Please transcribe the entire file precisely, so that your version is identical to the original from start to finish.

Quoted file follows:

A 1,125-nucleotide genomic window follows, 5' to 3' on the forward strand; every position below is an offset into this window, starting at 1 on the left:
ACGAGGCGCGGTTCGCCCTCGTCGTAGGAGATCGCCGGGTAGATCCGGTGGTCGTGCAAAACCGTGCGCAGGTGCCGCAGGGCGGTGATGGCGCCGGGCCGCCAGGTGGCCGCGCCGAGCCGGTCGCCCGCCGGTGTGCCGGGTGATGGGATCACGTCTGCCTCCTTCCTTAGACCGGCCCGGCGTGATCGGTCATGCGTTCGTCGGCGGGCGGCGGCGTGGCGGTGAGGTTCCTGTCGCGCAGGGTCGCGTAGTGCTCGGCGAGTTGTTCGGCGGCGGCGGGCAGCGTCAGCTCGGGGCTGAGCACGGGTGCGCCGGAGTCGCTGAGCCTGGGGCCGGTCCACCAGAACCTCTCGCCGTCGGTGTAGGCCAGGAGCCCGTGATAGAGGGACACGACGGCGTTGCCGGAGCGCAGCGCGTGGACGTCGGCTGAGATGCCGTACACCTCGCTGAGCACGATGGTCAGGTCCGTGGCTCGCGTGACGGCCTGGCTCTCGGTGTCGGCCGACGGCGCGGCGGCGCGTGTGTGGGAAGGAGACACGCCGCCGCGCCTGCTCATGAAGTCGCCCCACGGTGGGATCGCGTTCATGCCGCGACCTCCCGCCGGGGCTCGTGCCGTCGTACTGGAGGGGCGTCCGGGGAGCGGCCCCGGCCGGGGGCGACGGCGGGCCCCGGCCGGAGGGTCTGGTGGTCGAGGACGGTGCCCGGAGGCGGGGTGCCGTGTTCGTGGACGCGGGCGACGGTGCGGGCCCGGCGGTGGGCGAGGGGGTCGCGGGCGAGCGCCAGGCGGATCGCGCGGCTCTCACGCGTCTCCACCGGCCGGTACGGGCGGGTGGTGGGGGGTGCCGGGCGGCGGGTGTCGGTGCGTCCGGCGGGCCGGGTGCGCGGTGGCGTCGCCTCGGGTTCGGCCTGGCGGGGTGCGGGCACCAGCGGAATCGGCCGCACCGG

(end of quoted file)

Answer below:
A 1,125-nucleotide genomic window follows, 5' to 3' on the forward strand; every position below is an offset into this window, starting at 1 on the left:
ACGAGGCGCGGTTCGCCCTCGTCGTAGGAGATCGCCGGGTAGATCCGGTGGTCGTGCAAAACCGTGCGCAGGTGCCGCAGGGCGGTGATGGCGCCGGGCCGCCAGGTGGCCGCGCCGAGCCGGTCGCCCGCCGGTGTGCCGGGTGATGGGATCACGTCTGCCTCCTTCCTTAGACCGGCCCGGCGTGATCGGTCATGCGTTCGTCGGCGGGCGGCGGCGTGGCGGTGAGGTTCCTGTCGCGCAGGGTCGCGTAGTGCTCGGCGAGTTGTTCGGCGGCGGCGGGCAGCGTCAGCTCGGGGCTGAGCACGGGTGCGCCGGAGTCGCTGAGCCTGGGGCCGGTCCACCAGAACCTCTCGCCGTCGGTGTAGGCCAGGAGCCCGTGATAGAGGGACACGACGGCGTTGCCGGAGCGCAGCGCGTGGACGTCGGCTGAGATGCCGTACACCTCGCTGAGCACGATGGTCAGGTCCGTGGCTCGCGTGACGGCCTGGCTCTCGGTGTCGGCCGACGGCGCGGCGGCGCGTGTGTGGGAAGGAGACACGCCGCCGCGCCTGCTCATGAAGTCGCCCCACGGTGGGATCGCGTTCATGCCGCGACCTCCCGCCGGGGCTCGTGCCGTCGTACTGGAGGGGCGTCCGGGGAGCGGCCCCGGCCGGGGGCGACGGCGGGCCCCGGCCGGAGGGTCTGGTGGTCGAGGACGGTGCCCGGAGGCGGGGTGCCGTGTTCGTGGACGCGGGCGACGGTGCGGGCCCGGCGGTGGGCGAGGGGGTCGCGGGCGAGCGCCAGGCGGATCGCGCGGCTCTCACGCGTCTCCACCGGCCGGTACGGGCGGGTGGTGGGGGGTGCCGGGCGGCGGGTGTCGGTGCGTCCGGCGGGCCGGGTGCGCGGTGGCGTCGCCTCGGGTTCGGCCTGGCGGGGTGCGGGCACCAGCGGAATCGGCCGCACCGG